A Possible Landing Region for a Future Mars Sample Return
A Possible Landing Region for a Future Mars Sample Return
ESP_062886_1990  Science Theme: Future Exploration/Landing Sites
Although the “Mars 2020” rover (to be renamed) is planned to land inside Jezero Crater, HiRISE continues to image the regions to the west of the crater because the rover may drive into this area in its extended mission.

If so, this western region may be a potential location to set down a future mission that might carry an ascent vehicle and a “fetch” rover. The enhanced color cutout highlights an interesting portion of this image, with fractured bedrock and wind-blown dunes.

Written by: Alfred McEwen  (28 January 2020)

This is a stereo pair with ESP_063308_1990.
Acquisition date
26 December 2019

Local Mars time

Latitude (centered)

Longitude (East)

Spacecraft altitude
280.7 km (174.5 miles)

Original image scale range
28.7 cm/pixel (with 1 x 1 binning) so objects ~86 cm across are resolved

Map projected scale
25 cm/pixel and North is up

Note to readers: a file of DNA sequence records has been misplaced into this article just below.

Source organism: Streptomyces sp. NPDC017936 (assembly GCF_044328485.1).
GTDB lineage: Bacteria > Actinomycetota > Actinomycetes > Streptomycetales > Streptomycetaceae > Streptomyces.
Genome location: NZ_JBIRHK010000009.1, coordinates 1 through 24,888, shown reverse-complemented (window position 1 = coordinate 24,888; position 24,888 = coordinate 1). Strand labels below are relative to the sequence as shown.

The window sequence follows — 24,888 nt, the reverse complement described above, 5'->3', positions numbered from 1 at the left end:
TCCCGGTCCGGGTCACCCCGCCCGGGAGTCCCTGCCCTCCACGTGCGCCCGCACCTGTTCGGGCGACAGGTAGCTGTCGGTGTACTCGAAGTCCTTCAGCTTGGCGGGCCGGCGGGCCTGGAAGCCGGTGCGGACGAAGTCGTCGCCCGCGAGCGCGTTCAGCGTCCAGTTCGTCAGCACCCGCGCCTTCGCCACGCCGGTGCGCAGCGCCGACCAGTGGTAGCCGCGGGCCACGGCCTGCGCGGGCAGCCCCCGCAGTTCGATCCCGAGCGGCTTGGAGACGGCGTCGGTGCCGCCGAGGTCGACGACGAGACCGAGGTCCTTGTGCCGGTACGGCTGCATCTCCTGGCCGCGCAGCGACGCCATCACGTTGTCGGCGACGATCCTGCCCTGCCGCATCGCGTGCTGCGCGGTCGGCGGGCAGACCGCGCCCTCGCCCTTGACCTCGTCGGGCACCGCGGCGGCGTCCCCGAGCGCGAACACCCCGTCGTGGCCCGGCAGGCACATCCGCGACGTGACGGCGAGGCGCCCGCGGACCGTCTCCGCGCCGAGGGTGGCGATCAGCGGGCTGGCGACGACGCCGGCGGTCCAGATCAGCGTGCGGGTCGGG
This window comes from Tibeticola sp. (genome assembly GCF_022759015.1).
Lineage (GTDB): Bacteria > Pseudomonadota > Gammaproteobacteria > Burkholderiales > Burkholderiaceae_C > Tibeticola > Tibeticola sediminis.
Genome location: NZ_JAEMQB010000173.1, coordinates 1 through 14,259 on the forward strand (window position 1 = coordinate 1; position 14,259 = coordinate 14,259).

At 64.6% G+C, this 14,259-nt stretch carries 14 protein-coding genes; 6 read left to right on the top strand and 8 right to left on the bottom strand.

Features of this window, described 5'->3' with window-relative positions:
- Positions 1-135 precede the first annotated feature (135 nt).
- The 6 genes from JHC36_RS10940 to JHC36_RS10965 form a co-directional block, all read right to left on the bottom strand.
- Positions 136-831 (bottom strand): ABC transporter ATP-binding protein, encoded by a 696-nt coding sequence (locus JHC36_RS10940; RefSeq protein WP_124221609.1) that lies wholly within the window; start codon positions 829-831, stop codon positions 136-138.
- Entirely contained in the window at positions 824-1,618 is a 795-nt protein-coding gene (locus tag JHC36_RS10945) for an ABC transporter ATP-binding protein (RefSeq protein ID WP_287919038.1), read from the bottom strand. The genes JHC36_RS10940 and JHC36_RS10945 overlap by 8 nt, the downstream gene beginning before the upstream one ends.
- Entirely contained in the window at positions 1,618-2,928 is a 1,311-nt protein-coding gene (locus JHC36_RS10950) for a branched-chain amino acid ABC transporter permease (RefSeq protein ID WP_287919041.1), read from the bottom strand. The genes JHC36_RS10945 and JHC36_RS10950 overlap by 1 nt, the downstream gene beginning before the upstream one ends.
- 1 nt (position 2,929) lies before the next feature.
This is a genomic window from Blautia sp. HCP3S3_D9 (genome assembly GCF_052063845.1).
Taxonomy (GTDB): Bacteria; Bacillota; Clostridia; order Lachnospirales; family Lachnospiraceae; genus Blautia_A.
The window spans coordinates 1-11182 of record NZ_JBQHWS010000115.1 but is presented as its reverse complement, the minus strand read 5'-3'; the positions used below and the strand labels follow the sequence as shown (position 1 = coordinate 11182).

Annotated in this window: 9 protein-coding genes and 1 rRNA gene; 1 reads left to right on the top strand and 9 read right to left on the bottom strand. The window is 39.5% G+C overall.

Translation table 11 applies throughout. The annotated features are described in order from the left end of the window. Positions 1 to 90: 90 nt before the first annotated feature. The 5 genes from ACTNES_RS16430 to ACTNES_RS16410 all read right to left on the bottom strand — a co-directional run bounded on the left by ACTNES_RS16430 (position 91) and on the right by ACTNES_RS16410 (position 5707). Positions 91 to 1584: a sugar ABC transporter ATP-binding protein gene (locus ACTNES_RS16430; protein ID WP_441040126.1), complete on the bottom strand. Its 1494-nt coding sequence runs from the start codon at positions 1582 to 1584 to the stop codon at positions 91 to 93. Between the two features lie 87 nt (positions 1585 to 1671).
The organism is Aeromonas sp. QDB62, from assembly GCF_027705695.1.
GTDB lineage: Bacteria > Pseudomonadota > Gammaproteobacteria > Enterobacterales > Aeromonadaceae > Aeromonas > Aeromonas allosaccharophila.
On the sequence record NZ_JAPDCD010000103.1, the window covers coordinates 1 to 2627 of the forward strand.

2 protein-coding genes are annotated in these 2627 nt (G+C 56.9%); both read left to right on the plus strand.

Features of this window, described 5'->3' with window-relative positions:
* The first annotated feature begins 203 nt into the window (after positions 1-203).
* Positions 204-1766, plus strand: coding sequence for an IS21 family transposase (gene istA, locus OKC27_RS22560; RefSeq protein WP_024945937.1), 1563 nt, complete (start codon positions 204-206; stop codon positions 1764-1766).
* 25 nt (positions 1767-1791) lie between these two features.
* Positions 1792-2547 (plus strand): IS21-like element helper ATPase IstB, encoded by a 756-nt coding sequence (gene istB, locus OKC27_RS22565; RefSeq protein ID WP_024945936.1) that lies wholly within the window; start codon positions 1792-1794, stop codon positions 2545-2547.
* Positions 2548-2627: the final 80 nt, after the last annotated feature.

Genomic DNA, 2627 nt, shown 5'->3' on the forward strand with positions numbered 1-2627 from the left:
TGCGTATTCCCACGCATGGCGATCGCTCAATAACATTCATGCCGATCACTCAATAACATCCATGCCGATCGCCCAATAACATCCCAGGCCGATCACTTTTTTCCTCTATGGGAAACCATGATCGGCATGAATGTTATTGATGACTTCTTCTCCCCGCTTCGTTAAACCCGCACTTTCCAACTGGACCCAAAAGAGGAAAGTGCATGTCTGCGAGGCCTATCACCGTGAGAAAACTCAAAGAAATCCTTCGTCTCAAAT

Map projection

Emission angle

Phase angle

Solar incidence angle
47°, with the Sun about 43° above the horizon

Solar longitude
126.2°, Northern Summer

For non-map projected images
North azimuth:  97°
Sub-solar azimuth:  17.4°
Black and white
map projected  non-map

IRB color
map projected  non-map

Merged IRB
map projected

Merged RGB
map projected

RGB color
non-map projected

Black and white
map-projected   (907MB)

IRB color
map-projected   (552MB)

Black and white
map-projected  (430MB)
non-map           (461MB)

IRB color
map projected  (177MB)
non-map           (379MB)

Merged IRB
map projected  (251MB)

Merged RGB
map-projected  (243MB)

RGB color
non map           (378MB)
Map-projected, reduced-resolution
Full resolution JP2 download
Anaglyph details page

B&W label
Color label
Merged IRB label
Merged RGB label
EDR products

IRB: infrared-red-blue
RGB: red-green-blue
About color products (PDF)

Black & white is 5 km across; enhanced color about 1 km
For scale, use JPEG/JP2 black & white map-projected images

All of the images produced by HiRISE and accessible on this site are within the public domain: there are no restrictions on their usage by anyone in the public, including news or science organizations. We do ask for a credit line where possible:
NASA/JPL/University of Arizona

NASA’s Jet Propulsion Laboratory, a division of the California Institute of Technology in Pasadena, Calif., manages the Mars Reconnaissance Orbiter for NASA’s Science Mission Directorate, Washington. The HiRISE camera was built by Ball Aerospace and Technology Corporation and is operated by the University of Arizona.